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of all kinds of legal activities and he is not guilty of most of them. [laughter] mr. woodward: and he said at the end, and the cabinet is there, and he said, we have helicopters out there for them to take you back to washington, get on the helicopters fast because those are the only four that have not been shot down in vietnam. [laughter] mr. woodward: so, he, you see he knew how to charm people, actually, something he probably did not do enough of. mr. butterfield: the jokes were written for them and he did not tell them very well. [laughter] mr. butterfield: no, he could not. he did not. mr. woodward: he was very awkward. mr. butterfield: very awkward. >> alex, you had intimate
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moments with the present. you were the first to see him in the morning and the last at night. described in moments you saw. mr. butterfield: after the 11th month of the first year in november or december, the president called me in and bob and he thought we should change, not change offices, and i was bob's deputy from the start but he thought maybe bob was getting sort of, what do i want to say, detoured during the day i all of the trivia which is a part of the operation of the oval office throughout the day and not able to sit back and think, as president nixon wanted them to do, to follow-up on big things and be an idea man, and the president even said, and i want you to be more like the
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assistant president, celeb alex take your office and deal with the minute to minute stuff, and bob, there is only one place to go for bob, and we had just given the sherman adams office at the end as a gesture to the vice president, the first vice president ever given an office in the west wing of the white house. the last thing you want to give him an office to because he has a beautiful office up on the hill as president of the senate and he has one across the street, so bob just went over and said, ted, we are going to have to take it back. [laughter] mr. butterfield: the vice president, he only used it for a few ceremonial things and was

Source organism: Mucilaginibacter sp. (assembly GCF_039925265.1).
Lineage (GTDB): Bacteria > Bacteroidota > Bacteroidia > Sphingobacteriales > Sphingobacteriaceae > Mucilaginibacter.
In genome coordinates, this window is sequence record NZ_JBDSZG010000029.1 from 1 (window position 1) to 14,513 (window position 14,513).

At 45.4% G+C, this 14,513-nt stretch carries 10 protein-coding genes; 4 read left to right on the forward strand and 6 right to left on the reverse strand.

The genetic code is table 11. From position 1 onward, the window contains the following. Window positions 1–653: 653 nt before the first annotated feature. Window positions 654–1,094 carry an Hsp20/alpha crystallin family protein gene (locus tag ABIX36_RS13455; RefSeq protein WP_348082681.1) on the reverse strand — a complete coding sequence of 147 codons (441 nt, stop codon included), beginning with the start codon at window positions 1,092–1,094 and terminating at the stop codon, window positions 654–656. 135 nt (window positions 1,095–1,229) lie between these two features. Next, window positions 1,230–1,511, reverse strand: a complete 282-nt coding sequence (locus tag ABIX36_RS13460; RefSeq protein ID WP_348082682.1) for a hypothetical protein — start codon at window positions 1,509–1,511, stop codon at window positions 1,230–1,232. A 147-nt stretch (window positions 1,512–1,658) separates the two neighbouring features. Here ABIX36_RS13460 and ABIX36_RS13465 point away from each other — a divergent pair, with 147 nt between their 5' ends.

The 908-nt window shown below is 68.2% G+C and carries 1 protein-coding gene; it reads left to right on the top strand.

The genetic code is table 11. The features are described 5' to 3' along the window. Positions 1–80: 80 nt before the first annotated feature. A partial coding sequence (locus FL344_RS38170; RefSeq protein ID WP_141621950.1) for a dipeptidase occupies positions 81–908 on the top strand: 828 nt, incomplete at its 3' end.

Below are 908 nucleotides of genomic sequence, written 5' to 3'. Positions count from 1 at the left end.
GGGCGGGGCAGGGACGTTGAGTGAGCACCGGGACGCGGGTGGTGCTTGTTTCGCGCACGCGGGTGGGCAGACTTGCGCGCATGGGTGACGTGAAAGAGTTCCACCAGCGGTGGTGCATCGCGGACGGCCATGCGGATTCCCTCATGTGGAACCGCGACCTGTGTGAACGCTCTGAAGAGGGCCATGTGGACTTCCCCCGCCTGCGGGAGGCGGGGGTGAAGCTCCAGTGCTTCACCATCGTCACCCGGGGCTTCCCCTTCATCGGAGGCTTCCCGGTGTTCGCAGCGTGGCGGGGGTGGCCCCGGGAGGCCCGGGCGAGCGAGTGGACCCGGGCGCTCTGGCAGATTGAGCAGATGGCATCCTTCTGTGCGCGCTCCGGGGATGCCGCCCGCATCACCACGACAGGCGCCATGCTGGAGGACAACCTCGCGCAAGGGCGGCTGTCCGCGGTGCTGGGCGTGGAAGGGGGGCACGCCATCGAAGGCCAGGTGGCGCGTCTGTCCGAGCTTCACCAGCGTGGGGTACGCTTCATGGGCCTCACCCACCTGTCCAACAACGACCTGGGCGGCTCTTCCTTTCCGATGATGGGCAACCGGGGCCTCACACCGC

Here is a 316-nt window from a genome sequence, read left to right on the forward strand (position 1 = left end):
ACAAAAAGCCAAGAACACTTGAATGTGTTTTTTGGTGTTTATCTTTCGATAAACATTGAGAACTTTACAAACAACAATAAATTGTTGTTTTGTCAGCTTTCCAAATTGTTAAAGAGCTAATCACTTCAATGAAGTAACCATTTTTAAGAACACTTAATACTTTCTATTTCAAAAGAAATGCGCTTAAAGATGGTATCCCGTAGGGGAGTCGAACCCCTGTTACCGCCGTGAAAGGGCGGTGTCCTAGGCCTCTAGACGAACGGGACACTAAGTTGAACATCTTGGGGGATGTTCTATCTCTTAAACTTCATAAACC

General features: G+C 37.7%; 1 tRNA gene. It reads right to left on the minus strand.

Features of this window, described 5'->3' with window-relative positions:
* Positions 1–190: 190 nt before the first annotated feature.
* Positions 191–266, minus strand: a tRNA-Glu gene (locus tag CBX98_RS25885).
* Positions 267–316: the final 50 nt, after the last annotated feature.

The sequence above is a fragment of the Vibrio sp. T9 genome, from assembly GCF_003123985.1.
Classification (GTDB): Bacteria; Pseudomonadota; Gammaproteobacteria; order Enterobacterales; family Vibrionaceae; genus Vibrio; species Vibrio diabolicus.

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happy to offer it. bob was the grand mogul. mr. woodward: but you have the office right next to the oval office with a special door that went from your office to the oval office. mr. butterfield: right. through a little passageway in a small room that president clinton made famous, the private office, the oval office. [laughter] mr. butterfield: it is not even a private office. there is a cut in their and a desk and a little hot plate. it was private for president clinton. [laughter] mr. butterfield: it was always private and you have to go through it with my office. it is the office on the west side of the oval office, so from late december, i guess on, for the other three years and a month or two into 1973, i have that office and that put me in very close touch with the president. now i am the first one to see him in the early morning every day, and i never one home until he went over to the residence to
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bed and he always did that around 10:30 from the eob. he loved that solitude, and we work much differently in the nixon white house. henry worked directly with the president, that the other senior people had to work, i am sure they did not like this, they had to work through me, because nixon just does not like it. mr. woodward: can i suggest she tell the story about the state dinners, because once nixon said, i am so tired of the sobs sticking their face in mind and bothering me, and he had a
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solution, tell them what the solution was. mr. butterfield: is this ok? >> oh, no. this is all good. mr. butterfield: there is a big cocktail party in the east room for 30 or 40 minutes, making sure people are enjoying themselves, waiters are passing drinks on trays. in and then you go through the receiving line. and then people file write down through the cross hall to the state dining room, and they have dinner. when they come out of the state dining room, they go into the three rooms, the green room, the blue room in the center in the bedroom.